Used Market
The weather being on the cooler and slightly damper side compared to last year, coupled with the above reasons have calmed down the pre-owned areas out in the shops. That said there are deals still being done. Conversations around the stock levels have now moved away from being difficult to obtain, more towards most needs satisfied with the odd hole to be filled. The consequence of this is of course as demand eases a little the willingness to be generous with bidding and the statement “into book” is seldom heard. Although the selling season has still some time to run, there is sensibly one eye being kept on the upcoming quieter times and as the odds on selling most season dependant examples dwindles slightly the opinion of its worth also reduces. In preparation for this and more aimed towards the end of the month, the prices in this month’s edition in general have been eased back ever so slightly.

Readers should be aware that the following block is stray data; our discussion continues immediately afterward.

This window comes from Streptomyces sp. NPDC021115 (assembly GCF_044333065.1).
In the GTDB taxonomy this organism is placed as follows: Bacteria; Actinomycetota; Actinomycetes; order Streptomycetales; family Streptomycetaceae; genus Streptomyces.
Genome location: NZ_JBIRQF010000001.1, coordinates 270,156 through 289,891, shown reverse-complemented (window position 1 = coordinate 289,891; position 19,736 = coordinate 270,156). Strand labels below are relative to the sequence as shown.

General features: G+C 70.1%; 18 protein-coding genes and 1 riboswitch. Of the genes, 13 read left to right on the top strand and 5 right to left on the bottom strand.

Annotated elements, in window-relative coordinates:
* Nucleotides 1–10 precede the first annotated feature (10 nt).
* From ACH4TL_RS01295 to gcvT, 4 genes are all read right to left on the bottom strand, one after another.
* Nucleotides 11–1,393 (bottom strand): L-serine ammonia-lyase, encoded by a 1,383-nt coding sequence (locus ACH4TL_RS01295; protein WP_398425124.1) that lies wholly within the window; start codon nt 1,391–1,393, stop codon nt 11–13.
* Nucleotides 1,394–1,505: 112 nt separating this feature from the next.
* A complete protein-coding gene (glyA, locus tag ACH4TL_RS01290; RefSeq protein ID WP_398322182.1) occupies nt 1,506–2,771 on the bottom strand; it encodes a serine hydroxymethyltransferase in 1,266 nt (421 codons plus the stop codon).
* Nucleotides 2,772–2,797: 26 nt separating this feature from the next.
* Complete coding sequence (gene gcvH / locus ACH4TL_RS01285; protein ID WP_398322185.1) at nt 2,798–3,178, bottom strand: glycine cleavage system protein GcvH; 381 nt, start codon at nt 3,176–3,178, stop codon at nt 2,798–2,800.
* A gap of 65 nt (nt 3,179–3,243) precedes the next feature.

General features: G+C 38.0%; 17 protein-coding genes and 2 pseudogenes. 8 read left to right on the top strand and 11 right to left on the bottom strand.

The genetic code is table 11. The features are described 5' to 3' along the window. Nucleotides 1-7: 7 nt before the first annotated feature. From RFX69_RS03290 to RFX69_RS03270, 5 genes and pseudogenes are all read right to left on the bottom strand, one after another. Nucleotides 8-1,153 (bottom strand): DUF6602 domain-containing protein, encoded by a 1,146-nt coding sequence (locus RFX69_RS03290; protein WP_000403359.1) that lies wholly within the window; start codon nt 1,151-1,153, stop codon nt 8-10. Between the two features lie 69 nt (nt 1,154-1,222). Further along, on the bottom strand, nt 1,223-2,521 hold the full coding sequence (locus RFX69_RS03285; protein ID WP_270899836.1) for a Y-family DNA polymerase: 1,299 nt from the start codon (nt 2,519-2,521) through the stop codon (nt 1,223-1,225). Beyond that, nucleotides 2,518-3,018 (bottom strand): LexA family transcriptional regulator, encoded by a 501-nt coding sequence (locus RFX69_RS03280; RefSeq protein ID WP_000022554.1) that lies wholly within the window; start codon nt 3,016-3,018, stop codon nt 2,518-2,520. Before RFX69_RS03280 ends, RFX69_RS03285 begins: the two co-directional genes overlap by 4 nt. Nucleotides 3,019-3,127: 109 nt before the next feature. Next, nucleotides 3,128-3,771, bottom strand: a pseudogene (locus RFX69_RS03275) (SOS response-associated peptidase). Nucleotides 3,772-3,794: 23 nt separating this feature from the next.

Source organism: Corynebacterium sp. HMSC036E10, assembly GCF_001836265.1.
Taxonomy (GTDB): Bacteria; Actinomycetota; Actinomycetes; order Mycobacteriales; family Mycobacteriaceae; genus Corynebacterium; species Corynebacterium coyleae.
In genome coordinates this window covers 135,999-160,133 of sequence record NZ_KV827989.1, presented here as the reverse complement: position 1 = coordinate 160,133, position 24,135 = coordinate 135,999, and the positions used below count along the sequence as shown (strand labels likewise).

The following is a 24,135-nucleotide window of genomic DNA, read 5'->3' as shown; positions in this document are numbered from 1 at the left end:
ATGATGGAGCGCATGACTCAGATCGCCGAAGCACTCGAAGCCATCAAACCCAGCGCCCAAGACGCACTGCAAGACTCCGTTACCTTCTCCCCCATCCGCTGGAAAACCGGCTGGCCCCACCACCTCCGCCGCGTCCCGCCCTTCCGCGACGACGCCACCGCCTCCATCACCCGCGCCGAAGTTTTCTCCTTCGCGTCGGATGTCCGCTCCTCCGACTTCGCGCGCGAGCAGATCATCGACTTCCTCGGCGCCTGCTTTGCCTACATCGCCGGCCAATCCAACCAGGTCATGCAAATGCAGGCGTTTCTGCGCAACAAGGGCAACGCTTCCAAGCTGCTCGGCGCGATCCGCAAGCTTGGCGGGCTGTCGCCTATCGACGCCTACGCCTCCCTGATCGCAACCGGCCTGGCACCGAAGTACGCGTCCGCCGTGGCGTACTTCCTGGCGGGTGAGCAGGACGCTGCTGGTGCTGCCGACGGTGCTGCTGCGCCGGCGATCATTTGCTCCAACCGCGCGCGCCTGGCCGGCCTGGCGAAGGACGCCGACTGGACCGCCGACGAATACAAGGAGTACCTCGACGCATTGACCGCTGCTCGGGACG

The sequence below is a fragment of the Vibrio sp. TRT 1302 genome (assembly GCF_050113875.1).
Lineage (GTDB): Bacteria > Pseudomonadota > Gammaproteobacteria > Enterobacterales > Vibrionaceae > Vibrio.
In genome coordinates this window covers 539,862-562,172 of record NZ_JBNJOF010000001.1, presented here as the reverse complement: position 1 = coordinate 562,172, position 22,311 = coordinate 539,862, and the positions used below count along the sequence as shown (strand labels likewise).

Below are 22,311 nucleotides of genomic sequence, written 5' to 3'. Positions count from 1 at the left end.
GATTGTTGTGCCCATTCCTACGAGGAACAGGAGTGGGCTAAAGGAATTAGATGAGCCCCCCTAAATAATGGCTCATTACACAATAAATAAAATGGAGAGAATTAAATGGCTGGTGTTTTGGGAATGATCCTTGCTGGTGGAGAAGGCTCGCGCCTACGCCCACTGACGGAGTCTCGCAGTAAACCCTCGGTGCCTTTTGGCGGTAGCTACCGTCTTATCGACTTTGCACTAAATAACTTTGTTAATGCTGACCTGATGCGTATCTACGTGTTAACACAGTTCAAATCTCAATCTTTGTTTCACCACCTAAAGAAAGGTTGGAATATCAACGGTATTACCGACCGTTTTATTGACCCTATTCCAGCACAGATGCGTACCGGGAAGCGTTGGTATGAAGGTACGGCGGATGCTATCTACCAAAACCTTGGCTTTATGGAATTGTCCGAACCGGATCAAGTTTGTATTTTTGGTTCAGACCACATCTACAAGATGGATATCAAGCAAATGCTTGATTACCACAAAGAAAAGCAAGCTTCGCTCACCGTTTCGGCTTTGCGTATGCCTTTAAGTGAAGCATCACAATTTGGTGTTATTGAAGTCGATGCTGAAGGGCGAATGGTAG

Around the halls over the latest research period there has been a noticeable shift in the results. At BCA in Peterborough there was a large entry of 125 with a Black Horse offering just over 70 and Moto Novo just over 20 with both finance houses selling all. The sale overall finished with 90 sold equating to just over 70% hit rate. One point worth noting is the quality of lots was lower than has been seen in the first half of the year and with a reduced attendance the result of a bit less than 90% of CAP was little surprise. West Coast fared better on the quality front and with only a couple of exceptions, 65% of the 50 entries selling and most were close to top marks on our conditioning scale. Final results came in at 96% of CAP. Bawtry saw a large entry of 150 with some very high value machines offered from a dealer’s complete stock disposal. Large numbers of Harley-Davidsons with high reserves being offered at this time of the season are always going to struggle to find a new home and this didn’t help the final result, with a bit less than 60% selling. The final 93% of CAP result was affected by the large amount of entries, lower attendance and later lots selling below due to reduced bidding.